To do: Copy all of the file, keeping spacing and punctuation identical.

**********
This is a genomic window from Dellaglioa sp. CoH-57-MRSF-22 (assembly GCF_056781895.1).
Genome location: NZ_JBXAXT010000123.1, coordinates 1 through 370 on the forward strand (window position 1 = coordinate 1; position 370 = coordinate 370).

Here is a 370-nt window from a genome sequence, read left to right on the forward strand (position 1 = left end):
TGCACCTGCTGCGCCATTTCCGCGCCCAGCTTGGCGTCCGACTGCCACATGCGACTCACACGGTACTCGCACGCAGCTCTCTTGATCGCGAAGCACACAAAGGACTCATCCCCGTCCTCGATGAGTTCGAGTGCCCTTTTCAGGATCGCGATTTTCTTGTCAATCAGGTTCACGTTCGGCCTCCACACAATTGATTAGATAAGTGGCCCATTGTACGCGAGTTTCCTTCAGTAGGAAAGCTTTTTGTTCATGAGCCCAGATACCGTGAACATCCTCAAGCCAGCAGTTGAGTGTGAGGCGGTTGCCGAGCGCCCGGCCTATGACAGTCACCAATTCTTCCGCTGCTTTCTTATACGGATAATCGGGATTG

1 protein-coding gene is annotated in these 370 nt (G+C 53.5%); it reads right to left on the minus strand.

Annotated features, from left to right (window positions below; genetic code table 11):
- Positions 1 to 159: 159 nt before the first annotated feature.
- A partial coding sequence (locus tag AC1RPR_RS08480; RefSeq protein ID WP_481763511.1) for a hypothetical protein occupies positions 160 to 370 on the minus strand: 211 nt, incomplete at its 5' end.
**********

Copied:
This is a genomic window from Dellaglioa sp. CoH-57-MRSF-22 (assembly GCF_056781895.1).
Genome location: NZ_JBXAXT010000123.1, coordinates 1 through 370 on the forward strand (window position 1 = coordinate 1; position 370 = coordinate 370).

Here is a 370-nt window from a genome sequence, read left to right on the forward strand (position 1 = left end):
TGCACCTGCTGCGCCATTTCCGCGCCCAGCTTGGCGTCCGACTGCCACATGCGACTCACACGGTACTCGCACGCAGCTCTCTTGATCGCGAAGCACACAAAGGACTCATCCCCGTCCTCGATGAGTTCGAGTGCCCTTTTCAGGATCGCGATTTTCTTGTCAATCAGGTTCACGTTCGGCCTCCACACAATTGATTAGATAAGTGGCCCATTGTACGCGAGTTTCCTTCAGTAGGAAAGCTTTTTGTTCATGAGCCCAGATACCGTGAACATCCTCAAGCCAGCAGTTGAGTGTGAGGCGGTTGCCGAGCGCCCGGCCTATGACAGTCACCAATTCTTCCGCTGCTTTCTTATACGGATAATCGGGATTG

1 protein-coding gene is annotated in these 370 nt (G+C 53.5%); it reads right to left on the minus strand.

Annotated features, from left to right (window positions below; genetic code table 11):
- Positions 1 to 159: 159 nt before the first annotated feature.
- A partial coding sequence (locus tag AC1RPR_RS08480; RefSeq protein ID WP_481763511.1) for a hypothetical protein occupies positions 160 to 370 on the minus strand: 211 nt, incomplete at its 5' end.